Together with Shimomura, we focused on the paradox of simultaneous insulin resistance and sensitivity in the livers of lipodystrophic and ob/ob mice. We showed that this condition correlated with a down-regulation of IRS-2, one of the two proteins that mediates the signaling action of insulin in liver (72). We pointed out that the mixture of insulin resistance and insulin sensitivity (which we now call “selective insulin resistance”) (73) leads to a vicious cycle: the insulin-resistance component of the cycle causes the liver to secrete excess glucose into plasma, stimulating the pancreas to produce more insulin, which fails to suppress gluconeogenesis; the insulin-sensitive component of the cycle allows the increased plasma insulin to continue to activate SREBP-1c and stimulate fatty acid synthesis, resulting in fatty liver and hypertriglyceridemia. As originally formulated by our late and lamented colleague Denis McGarry, hypertriglyceridemia causes excess fatty acids to be delivered to peripheral tissues, thereby exacerbating their insulin resistance and leading to further increases in plasma glucose and insulin and even greater production of triglycerides in liver (74). This vicious cycle characterizes not only lipodystrophy and leptin deficiency, but also the common form of type 2 diabetes associated with obesity, leptin resistance, and the metabolic syndrome.
In recent years, our laboratory has continued to study the hepatic paradox of selective insulin resistance. With postdoctoral fellow Shijie (Chris) Li, we showed that insulin induction of SREBP-1c mRNA in hepatocytes and in livers of living rats is blocked by rapamycin, the inhibitor of mammalian target of rapamycin (mTOR) (75). Rapamycin does not inhibit insulin suppression of gluconeogenesis, indicating that the two insulin signaling pathways diverge proximal to mTOR.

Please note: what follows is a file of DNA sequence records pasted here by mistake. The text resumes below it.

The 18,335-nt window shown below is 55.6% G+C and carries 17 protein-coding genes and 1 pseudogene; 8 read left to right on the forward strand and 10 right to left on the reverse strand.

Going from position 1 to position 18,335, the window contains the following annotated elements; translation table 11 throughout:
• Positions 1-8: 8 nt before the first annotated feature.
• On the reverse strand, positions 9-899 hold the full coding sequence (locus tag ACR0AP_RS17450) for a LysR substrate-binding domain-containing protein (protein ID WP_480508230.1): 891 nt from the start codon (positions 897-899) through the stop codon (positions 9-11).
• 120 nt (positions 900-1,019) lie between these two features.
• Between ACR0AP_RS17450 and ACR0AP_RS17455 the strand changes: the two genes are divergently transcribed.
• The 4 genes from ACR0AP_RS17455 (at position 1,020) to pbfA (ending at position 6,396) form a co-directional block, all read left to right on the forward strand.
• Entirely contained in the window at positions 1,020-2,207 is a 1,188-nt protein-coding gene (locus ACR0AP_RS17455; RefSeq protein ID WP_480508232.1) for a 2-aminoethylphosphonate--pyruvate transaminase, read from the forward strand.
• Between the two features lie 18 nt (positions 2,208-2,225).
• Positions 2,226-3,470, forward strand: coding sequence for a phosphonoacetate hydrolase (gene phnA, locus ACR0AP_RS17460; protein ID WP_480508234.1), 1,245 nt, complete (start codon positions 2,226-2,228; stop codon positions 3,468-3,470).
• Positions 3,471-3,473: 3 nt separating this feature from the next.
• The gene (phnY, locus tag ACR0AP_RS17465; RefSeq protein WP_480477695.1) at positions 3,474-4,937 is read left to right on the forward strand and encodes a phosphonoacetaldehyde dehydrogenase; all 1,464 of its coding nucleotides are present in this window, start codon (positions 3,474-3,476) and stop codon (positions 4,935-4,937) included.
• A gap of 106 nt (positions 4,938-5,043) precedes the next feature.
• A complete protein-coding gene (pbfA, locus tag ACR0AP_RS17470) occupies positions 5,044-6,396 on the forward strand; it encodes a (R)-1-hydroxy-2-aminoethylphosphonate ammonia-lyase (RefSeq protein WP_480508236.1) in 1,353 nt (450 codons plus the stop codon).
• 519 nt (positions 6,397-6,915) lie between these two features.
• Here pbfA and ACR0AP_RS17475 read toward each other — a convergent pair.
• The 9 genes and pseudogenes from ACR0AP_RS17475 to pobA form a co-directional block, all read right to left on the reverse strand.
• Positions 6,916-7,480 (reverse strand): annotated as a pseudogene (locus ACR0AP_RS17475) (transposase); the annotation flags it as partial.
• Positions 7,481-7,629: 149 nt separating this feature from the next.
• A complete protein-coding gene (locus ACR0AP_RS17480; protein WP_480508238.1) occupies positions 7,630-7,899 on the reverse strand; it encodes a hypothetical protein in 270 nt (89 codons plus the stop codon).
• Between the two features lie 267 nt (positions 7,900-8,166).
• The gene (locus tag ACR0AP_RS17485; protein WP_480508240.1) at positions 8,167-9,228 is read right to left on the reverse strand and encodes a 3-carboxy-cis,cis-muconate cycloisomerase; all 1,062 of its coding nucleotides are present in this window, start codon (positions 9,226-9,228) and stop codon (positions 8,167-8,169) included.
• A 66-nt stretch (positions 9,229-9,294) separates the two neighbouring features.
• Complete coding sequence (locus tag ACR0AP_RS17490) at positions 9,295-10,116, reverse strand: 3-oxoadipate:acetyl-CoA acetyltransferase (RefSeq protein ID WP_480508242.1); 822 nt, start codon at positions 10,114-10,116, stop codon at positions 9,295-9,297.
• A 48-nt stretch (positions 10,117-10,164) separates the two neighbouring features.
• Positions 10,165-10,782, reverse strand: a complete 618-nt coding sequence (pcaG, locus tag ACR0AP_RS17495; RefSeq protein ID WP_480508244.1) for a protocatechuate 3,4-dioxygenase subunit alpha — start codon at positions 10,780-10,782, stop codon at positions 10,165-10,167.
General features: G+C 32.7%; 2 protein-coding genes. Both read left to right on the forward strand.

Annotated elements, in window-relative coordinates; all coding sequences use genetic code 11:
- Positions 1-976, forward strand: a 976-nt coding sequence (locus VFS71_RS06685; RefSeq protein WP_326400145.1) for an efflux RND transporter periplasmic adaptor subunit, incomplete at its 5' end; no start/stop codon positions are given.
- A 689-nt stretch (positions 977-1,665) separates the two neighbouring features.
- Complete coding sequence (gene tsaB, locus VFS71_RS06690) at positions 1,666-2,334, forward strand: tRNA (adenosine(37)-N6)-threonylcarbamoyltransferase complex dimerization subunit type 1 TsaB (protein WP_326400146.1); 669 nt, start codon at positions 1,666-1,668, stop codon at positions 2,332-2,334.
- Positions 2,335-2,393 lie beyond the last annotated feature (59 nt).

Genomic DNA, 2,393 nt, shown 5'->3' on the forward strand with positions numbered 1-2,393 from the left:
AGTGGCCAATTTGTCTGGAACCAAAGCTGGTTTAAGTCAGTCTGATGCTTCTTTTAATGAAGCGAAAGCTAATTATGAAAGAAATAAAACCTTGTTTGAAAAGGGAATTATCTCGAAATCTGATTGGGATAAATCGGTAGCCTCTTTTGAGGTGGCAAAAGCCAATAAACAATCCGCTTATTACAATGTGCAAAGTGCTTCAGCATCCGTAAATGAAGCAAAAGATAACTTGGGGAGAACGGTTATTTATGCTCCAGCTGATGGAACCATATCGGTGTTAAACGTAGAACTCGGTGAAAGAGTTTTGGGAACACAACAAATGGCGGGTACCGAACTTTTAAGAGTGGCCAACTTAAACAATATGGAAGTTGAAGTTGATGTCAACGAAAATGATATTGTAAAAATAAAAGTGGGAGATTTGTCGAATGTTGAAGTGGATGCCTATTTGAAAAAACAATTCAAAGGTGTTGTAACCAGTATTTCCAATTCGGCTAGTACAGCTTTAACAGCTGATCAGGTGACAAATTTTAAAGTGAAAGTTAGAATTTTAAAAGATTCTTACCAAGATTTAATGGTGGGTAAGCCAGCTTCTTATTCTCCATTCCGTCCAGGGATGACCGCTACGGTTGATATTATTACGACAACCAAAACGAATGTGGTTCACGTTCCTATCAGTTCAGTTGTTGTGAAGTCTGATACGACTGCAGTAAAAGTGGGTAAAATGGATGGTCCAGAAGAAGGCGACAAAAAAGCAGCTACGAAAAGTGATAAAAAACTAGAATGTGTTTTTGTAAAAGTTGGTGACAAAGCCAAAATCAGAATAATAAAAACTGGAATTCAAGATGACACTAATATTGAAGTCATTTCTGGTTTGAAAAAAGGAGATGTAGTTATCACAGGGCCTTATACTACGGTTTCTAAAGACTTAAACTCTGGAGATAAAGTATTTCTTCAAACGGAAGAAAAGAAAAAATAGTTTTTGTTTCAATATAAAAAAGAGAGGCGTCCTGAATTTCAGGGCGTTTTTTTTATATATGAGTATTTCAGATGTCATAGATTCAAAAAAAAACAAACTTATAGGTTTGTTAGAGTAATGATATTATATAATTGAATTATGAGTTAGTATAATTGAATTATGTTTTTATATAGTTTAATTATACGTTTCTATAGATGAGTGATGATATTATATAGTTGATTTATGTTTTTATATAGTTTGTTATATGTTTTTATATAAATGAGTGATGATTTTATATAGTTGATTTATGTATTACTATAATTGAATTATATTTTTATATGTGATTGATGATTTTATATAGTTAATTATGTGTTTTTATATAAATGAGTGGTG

Currently, there is intense interest in many laboratories to identify the pathway by which insulin increases nuclear SREBP-1c mRNA and thereby increases fatty acid synthesis. If this limb of the vicious cycle can be interrupted, it is possible that some of the negative consequences of type 2 diabetes can be ameliorated. Thus, the accidental discovery of a mouse model of lipodystrophy may some day lead to effective treatments for a major epidemic that is engulfing the industrialized world.
Our foray into Niemann-Pick type C (NPC) disease began with the work of a gifted M.D./Ph.D. student, Rodney Infante. Rodney obtained his undergraduate degree in accounting. After graduation, he worked in the business world before enrolling in our medical school as a straight M.D. student. After his first year, he spent a summer working in our laboratory, and he remained for the next 5.5 years. For his thesis project, Rodney accepted the formidable challenge of purifying a membrane-bound oxysterol-binding protein.